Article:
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 scsi_tape(7)							scsi_tape(7)
			       Series 700 Only



 NAME
      scsi_tape - SCSI sequential access (tape) device driver

 DESCRIPTION
      SCSI sequential-access (tape) devices store a sequence of data blocks.
      Data can be read and written using either fixed or variable sized
      block mode.  If supported by the device, variable sized block mode is
      normally used (even when all blocks are the same size).  Fixed sized
      block mode is generally only used for tape devices which do not
      support variable sized blocks.  Fixed sized block mode can be used on
      some tape devices which support variable sized blocks to increase I/O
      performance.

      Generally SCSI tape devices are controlled through the mt(7) generic
      tape device interface.  This section describes features that are
      specific to SCSI tape devices.

      The SIOC_CAPACITY ioctl (see scsi(7)) can be used to determine
      remaining tape capacity for some tape devices.  The blksz field
      indicates the ``natural'' block size of the device.  This value may or
      may not be the current block size of the device.	The number of
      blocks, indicated by the lba field, is an estimate of how much data
      can be written on the remaining media.  A zero size is returned for
      devices that do not provide remaining-capacity information.  The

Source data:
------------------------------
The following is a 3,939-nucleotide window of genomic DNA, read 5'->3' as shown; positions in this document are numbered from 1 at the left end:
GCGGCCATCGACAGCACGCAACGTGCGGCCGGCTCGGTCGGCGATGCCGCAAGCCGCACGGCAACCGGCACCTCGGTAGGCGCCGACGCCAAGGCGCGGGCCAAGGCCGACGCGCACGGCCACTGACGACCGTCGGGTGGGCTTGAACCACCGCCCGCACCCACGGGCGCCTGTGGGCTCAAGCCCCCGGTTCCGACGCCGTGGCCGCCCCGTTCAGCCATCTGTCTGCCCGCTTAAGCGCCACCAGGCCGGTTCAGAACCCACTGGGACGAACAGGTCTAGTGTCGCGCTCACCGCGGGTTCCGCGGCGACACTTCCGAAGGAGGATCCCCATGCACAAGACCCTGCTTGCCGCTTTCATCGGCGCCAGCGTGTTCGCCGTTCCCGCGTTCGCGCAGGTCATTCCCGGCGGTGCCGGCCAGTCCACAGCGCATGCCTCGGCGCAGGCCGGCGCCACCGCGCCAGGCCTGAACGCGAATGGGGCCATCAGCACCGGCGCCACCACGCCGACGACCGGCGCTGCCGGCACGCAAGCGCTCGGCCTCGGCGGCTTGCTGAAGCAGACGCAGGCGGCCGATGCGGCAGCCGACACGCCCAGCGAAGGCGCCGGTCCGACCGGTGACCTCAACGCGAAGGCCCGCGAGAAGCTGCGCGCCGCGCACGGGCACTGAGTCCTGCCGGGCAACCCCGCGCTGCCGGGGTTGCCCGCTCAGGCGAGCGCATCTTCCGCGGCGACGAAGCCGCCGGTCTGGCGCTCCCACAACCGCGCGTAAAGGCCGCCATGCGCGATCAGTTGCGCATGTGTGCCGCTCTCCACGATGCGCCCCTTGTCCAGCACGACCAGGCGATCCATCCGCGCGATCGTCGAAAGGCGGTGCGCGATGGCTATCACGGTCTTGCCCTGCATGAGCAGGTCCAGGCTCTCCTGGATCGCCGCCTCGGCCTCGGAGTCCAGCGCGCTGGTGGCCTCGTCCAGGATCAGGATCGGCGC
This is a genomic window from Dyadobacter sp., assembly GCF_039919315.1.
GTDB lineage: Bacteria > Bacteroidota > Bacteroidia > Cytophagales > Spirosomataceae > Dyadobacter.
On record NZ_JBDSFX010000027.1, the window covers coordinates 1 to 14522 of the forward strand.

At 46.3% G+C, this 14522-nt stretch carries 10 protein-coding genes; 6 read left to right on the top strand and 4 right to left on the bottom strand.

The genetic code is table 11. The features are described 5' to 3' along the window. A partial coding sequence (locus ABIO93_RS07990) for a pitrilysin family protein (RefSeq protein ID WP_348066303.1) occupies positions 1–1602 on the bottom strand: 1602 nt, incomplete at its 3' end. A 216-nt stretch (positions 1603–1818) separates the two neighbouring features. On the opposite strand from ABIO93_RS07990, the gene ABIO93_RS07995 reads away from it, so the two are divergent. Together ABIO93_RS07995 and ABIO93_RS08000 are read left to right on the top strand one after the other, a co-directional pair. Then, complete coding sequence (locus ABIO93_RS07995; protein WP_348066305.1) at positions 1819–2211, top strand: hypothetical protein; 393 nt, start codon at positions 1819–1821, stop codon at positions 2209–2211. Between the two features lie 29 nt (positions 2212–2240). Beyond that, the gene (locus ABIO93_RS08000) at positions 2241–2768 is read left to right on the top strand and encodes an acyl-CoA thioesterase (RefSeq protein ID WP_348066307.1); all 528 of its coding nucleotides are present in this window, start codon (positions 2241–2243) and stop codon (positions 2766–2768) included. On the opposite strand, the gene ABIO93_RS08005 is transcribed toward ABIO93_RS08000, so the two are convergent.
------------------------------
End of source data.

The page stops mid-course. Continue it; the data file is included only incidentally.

quantity of data that can actually be written may be higher or lower
      than indicated, depending on such factors as block size, media
      defects, data compression, and ability to maintain streaming.

      To improve performance, most SCSI tape devices have caches.  Read-
      cache use, called "read ahead", causes the tape drive to read data in
      anticipation of read requests.  Read ahead is only apparent to users
      in the increased performance that it produces.  Write-cache use is
      called "immediate reporting".  Immediate reporting increases I/O
      performance by reporting a completed write status before the data
      being written is actually committed to media.  This allows the
      application program to supply additional data so that continuous media
      motion, called "streaming", can be achieved.  The SIOC_GET_IR ioctl
      can be used to determine if immediate-reporting functionality is
      currently being used by the device.  The value ``1'' indicates
      immediate reporting is enabled.  By default, the device driver
      attempts to enable immediate reporting.  The SIOC_SET_IR ioctl can be
      used to explicitly enable or disable immediate reporting.	 A zero
      value disables immediate reporting.  The value ``1'' enables immediate
      reporting.  The MTIOCTOP ioctl MTNOP command can be used to cause any
      cached data to be written (committed) to media.  Note that the device
      immediate reporting mode set by the SIOC_SET_IR ioctl survives between
      close() and open() calls, but not through system reboot.

      The SIOC_GET_BLOCK_SIZE ioctl indicates the device's current block
      size.  A block size of zero indicates the device is in variable-
      sized-block mode.	 A non-zero block size indicates the device is in



 Hewlett-Packard Company	    - 1 -   HP-UX Release 11i: November 2000






 scsi_tape(7)							scsi_tape(7)
			       Series 700 Only